Financial Focus On...Residence Nil-Rate Band
18th May 2016 by Robin Beadle
The new “Residence Nil-Rate Band” (RNRB) is the government’s way of increasing the potential Inheritance Tax (IHT) relief for a married couple to £1m (to £500,000 for an individual) to meet their election promises. The RNRB is an additional allowance in addition to the standard £325,000 IHT exemption but is restricted to use against your main residence. It will be phased in on a sliding scale over the next few years from £100,000 in 2017/18 and then at £25,000 annual increments until reaching the desired £175,000 per person in 2020/21. There is a tapered withdrawal of the additional allowance if the estate exceeds £2m.
From the draft legislation currently available, the RNRB (sometimes called a “Residence Nil-Rate Allowance” or “RNRA” just to confuse matters) will be a transferable allowance, which can be transferred from your spouse (in a similar way that any unused IHT exemption from a spouse may now be claimed on the second death of a couple). The new allowance will be used first – before the general IHT exemption – and is to use against your main residence with the intention that it would exempt a couple’s home in expensive parts of the country of up to £1m in value from IHT (ie: £325,000 + £175,000 = £500,000 per spouse using the 2020/21 figures). The property must also be “closely inherited” which means passed to a close relative (such as children, grandchildren, etc)
The legislation goes some way to restrict the use of the RNRB to your main residence by putting in various safeguards but there is an interesting benefit from the new allowance in circumstances where you may downsize your home after 8 July 2015.
In order to dissuade the elderly now holding onto a large property that maybe they no longer need in order to claim the increased allowance and save IHT, the legislation allows you to retain the same amount of relief from the larger property should you choose to downsize (thus removing the incentive to remain in the larger property). But of course, on your death, as you no longer own that more expensive property, you cannot offset the amount of relief that you are now being given against a smaller, less valuable property.
Therefore, any balance of the RNRB that may be generated by downsizing can only be relieved against other assets subject to Inheritance Tax on your death, be that cash, investments or other assets (although the “closely inherited” restriction remains).
Whilst the current legislation is apparently at odds with the original intention that it should be for the use of exempting the main residence from IHT, in circumstances where you do downsize you will not miss out on the relief and will in fact have potentially greater IHT reliefs than someone who was already in less valuable property.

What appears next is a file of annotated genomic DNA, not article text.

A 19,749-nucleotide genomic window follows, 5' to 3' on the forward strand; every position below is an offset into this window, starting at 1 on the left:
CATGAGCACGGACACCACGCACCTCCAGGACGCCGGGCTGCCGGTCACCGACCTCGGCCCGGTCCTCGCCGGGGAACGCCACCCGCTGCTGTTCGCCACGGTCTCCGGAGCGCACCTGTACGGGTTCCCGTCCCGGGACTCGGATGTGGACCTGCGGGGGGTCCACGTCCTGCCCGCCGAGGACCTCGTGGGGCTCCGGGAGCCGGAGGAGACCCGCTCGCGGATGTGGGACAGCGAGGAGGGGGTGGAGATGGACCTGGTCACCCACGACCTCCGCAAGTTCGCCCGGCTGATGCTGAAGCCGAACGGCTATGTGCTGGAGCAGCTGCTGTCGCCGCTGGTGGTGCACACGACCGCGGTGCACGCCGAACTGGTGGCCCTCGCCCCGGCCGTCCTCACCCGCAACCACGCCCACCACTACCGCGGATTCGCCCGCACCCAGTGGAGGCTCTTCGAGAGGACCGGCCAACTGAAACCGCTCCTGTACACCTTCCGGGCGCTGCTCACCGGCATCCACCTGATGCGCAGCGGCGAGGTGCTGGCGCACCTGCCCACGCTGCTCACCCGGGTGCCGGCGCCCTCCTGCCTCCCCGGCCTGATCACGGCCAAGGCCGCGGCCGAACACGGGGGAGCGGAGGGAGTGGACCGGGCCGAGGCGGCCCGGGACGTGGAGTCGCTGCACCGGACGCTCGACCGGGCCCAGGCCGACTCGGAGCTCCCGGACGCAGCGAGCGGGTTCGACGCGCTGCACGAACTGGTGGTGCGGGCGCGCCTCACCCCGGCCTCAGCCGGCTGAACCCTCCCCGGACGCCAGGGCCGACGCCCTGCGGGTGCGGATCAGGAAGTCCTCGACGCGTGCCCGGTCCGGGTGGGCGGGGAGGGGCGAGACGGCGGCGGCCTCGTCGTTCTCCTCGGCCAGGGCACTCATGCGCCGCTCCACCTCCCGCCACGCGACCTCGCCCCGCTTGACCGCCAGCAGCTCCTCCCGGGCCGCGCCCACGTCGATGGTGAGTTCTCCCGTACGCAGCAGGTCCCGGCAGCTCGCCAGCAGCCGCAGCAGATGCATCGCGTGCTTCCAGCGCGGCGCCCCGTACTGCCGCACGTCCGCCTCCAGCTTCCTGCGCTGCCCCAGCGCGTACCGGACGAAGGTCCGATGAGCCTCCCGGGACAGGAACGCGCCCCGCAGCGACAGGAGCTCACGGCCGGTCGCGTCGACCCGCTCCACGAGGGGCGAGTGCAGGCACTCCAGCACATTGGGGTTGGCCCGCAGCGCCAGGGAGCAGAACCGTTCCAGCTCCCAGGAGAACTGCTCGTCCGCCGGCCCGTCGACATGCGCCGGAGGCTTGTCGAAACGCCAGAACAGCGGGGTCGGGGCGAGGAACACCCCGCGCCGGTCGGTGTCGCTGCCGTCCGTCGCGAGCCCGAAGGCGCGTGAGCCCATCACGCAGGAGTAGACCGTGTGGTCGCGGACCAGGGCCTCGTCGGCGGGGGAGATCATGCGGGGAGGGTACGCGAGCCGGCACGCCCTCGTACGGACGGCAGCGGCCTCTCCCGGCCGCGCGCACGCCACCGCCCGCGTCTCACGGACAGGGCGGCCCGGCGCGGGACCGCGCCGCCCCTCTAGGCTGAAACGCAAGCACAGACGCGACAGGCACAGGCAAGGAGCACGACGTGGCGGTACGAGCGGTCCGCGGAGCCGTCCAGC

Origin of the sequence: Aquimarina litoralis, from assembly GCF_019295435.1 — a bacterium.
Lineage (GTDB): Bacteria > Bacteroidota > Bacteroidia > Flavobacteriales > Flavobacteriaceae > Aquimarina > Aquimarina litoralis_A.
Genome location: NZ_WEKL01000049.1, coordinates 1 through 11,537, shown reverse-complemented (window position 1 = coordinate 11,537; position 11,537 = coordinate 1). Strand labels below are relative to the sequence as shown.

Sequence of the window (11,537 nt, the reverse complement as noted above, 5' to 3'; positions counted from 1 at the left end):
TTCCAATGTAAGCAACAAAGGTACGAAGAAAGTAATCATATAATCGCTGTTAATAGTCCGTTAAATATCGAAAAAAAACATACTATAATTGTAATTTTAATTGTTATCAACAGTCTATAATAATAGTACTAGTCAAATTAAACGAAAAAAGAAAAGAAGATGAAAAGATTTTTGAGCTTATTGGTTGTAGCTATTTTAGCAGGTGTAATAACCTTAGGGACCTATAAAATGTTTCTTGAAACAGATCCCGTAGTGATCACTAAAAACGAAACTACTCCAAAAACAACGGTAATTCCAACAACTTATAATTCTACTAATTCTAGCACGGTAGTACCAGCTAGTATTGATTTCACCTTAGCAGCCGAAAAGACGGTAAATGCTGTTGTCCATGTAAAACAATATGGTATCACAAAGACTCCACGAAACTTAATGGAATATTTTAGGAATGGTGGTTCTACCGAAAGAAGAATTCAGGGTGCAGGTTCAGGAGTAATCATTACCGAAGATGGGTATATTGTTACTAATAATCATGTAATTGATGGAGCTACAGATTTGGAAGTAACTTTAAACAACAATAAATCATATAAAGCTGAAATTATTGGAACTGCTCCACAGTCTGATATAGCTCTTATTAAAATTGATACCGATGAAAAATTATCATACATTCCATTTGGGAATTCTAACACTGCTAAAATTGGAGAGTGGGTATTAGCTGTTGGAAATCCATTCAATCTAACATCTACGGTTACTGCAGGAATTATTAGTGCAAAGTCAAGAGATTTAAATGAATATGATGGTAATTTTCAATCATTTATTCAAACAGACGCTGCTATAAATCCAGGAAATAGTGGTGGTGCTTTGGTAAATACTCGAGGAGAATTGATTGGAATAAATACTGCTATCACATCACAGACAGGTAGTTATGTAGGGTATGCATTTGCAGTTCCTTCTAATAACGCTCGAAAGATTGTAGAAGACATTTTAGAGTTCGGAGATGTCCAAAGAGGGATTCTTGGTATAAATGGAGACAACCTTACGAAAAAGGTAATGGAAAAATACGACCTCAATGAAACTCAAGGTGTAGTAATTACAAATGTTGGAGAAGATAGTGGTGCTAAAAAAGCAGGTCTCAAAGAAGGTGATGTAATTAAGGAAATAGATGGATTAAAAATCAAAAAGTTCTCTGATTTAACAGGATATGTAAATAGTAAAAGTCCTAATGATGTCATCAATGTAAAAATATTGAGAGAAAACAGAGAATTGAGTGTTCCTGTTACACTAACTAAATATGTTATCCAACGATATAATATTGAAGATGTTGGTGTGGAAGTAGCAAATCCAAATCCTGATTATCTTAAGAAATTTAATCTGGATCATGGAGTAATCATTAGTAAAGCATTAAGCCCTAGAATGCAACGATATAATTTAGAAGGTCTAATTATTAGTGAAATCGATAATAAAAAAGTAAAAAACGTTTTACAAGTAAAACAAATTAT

The algebra is rather tortuous but by way of an example, suppose Mike and John are brothers. Both have sons to whom they will leave their entire wealth, both are long-term widowers and both have estates worth £1.5m in total. However, Mike lived in a flat in South London worth £240,000 before selling in June 2018 and returning to Halesworth where John has lived all his life. Mike ends up buying an identical house to his brother in the same street worth £190,000. Had Mike died in June 2018 when he sold his flat, he would have been entitled to RNRB of £250,000 (£125,000 from his own estate and £125,000 from his late wife using the RNRB rates available for 2018/19). The amount the flat would have used of the allowance would have amounted to 96% of the RNRB. When Mike dies in February 2019, the value of the new house would be covered by the RNRB but would represent only 76% of the available relief. The difference £50,000 RNRB (£240,000 - £190,000) would be available to be set against other assets (cash, cars, investments, etc) passed to his son, saving a further £20,000 IHT (£50,000 @ 40%). Contrast this with his brother John who, whilst worth exactly the same, has not downsized from a more expensive home and will only receive RNRB up to the value of his home (£190,000) if he dies on the same day and thus will pay £20,000 more overall in IHT.
So, leaving aside the benefits of escaping South London to live in our wonderful county, downsizing can have a positive effect on the amount of Inheritance Tax relief you could be entitled to and it is therefore very important to keep details of the sales proceeds of any property sold after 8 July 2015.
For further information on any of the above points or to discuss your tax affairs generally, please do not hesitate to contact Robin Beadle.
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